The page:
Blanking isn’t the greatest part of fly fishing but it happens to us all. We might think it was ‘just one of those days’ but maybe there are other factors at play such as weather conditions. Does the weather affect the trouts feeding habits? We all know sun isn’t good and rain can liven things up but can storm fronts make trout stop feeding and does an easterly wind mean no fish? In an attempt to look for answers I’m going to post little bits of info I find here. To start with, here’s an old fishing proverb that offers a few clues…
Wind from the West, fish bite the best.
Wind from the East, fish bite the least.
Wind from the North, do not go forth.
Wind from the South blows bait in their mouth.
So it could be that temperature is the main issue and so North and East winds are cold and often quite server and South and West winds are warm and predominately where most of our weather patterns come from. I’ve heard that a change it weather pattern can put fish off so maybe if most of our weather is westerly and then we get a sudden change to a cold easterly then that can put fish off feeding. Maybe.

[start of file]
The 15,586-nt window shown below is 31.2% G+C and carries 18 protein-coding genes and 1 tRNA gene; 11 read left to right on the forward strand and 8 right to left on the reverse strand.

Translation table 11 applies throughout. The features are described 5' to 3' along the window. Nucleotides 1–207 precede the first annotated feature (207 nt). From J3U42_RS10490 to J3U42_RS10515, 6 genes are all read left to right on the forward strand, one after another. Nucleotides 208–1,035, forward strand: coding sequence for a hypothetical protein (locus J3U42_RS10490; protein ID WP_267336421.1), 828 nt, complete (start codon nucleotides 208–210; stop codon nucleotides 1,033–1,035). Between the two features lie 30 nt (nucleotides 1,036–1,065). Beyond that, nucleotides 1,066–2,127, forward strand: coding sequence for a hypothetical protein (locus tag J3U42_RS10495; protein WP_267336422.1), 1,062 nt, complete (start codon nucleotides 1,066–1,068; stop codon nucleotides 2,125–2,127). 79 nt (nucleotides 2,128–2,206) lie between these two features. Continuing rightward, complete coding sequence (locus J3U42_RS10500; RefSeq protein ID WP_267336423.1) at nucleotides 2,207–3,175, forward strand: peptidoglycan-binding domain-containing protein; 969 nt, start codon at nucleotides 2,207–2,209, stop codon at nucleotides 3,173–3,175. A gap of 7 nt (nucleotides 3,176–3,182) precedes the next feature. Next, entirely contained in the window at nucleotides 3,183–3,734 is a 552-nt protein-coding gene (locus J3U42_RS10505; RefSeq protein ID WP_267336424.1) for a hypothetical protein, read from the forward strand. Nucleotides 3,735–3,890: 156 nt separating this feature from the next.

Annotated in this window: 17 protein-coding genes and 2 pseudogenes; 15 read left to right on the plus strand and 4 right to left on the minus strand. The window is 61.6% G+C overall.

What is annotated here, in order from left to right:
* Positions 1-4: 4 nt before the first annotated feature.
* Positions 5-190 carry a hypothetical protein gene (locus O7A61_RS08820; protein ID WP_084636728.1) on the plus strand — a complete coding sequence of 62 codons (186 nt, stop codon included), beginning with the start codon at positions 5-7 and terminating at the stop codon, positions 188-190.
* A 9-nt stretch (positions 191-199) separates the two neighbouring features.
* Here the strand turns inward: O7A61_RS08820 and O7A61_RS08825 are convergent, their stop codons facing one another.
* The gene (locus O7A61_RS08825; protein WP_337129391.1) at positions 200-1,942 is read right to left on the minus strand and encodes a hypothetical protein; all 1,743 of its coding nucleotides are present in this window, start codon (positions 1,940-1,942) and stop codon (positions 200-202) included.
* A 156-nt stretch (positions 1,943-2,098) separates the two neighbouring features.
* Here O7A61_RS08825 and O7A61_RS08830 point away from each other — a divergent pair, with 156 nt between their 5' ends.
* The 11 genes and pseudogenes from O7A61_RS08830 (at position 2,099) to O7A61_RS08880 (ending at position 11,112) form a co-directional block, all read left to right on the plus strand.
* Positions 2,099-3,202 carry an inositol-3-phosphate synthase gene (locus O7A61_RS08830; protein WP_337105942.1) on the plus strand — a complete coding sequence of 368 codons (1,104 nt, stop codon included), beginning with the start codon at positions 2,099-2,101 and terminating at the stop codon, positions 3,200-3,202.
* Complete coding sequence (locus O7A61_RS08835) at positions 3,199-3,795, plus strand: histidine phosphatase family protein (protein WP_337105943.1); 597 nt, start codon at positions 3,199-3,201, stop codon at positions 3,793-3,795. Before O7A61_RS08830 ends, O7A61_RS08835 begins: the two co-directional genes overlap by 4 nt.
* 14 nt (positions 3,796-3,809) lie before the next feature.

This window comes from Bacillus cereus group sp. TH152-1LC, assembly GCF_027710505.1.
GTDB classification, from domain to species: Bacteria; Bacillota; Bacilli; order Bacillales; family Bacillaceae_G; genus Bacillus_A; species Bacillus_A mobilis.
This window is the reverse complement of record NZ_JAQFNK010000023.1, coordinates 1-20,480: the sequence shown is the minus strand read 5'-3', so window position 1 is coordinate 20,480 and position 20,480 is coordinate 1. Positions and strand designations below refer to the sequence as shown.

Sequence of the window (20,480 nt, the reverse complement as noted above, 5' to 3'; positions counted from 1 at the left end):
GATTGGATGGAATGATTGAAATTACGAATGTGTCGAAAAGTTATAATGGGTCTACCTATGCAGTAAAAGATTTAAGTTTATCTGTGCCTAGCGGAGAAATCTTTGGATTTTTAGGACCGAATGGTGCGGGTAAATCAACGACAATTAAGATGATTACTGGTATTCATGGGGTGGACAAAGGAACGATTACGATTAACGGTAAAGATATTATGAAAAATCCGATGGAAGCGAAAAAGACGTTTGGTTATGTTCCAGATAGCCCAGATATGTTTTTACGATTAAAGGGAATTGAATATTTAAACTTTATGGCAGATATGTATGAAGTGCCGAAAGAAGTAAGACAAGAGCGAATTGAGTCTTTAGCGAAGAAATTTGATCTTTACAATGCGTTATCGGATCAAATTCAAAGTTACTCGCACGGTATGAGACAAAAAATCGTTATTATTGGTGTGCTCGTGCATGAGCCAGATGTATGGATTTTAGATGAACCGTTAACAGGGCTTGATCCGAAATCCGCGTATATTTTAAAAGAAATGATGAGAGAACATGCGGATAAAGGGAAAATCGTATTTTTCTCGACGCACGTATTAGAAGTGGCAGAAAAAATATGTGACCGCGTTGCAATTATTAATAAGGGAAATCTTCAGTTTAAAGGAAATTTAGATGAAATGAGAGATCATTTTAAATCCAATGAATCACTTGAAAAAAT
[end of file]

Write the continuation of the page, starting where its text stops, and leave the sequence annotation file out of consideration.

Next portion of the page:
And then theres the dreaded ‘thermoclines‘. The way the wind reacts with the water to move bands of different temperatures around in the water column. Theres some info here on trout and thermaclines on page 64.
Update: on our recent trip to Eyebrook in Northamptonshire, the reservoir had days of strong westerly winds prior to our arrival. The fish were feeding hard mostly on the east bank (Dam and Three Willows) which would have been the downwind bank for most of the week. Buzzers were catching strongly. Certainly at this time of year (Spring), it would seem the fish congregate on the downwind sides, keeping fairly close into the banks (where the hatching food is) but also close to a drop-off.